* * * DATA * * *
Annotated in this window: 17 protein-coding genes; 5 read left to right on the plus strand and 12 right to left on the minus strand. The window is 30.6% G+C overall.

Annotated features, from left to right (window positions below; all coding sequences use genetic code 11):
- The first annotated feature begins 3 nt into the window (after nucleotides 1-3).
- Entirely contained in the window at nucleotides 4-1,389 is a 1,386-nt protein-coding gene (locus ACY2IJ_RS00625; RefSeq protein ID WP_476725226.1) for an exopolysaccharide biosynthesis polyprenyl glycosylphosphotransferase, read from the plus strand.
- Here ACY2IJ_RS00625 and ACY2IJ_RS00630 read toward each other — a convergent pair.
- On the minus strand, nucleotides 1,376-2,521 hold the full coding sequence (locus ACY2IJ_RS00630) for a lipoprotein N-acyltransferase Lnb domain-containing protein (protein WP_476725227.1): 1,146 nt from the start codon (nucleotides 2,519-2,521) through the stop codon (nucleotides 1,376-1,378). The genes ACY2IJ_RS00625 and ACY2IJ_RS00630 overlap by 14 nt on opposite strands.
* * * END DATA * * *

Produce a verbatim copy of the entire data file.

Annotated in this window: 17 protein-coding genes; 5 read left to right on the plus strand and 12 right to left on the minus strand. The window is 30.6% G+C overall.

Annotated features, from left to right (window positions below; all coding sequences use genetic code 11):
- The first annotated feature begins 3 nt into the window (after nucleotides 1-3).
- Entirely contained in the window at nucleotides 4-1,389 is a 1,386-nt protein-coding gene (locus ACY2IJ_RS00625; RefSeq protein ID WP_476725226.1) for an exopolysaccharide biosynthesis polyprenyl glycosylphosphotransferase, read from the plus strand.
- Here ACY2IJ_RS00625 and ACY2IJ_RS00630 read toward each other — a convergent pair.
- On the minus strand, nucleotides 1,376-2,521 hold the full coding sequence (locus ACY2IJ_RS00630) for a lipoprotein N-acyltransferase Lnb domain-containing protein (protein WP_476725227.1): 1,146 nt from the start codon (nucleotides 2,519-2,521) through the stop codon (nucleotides 1,376-1,378). The genes ACY2IJ_RS00625 and ACY2IJ_RS00630 overlap by 14 nt on opposite strands.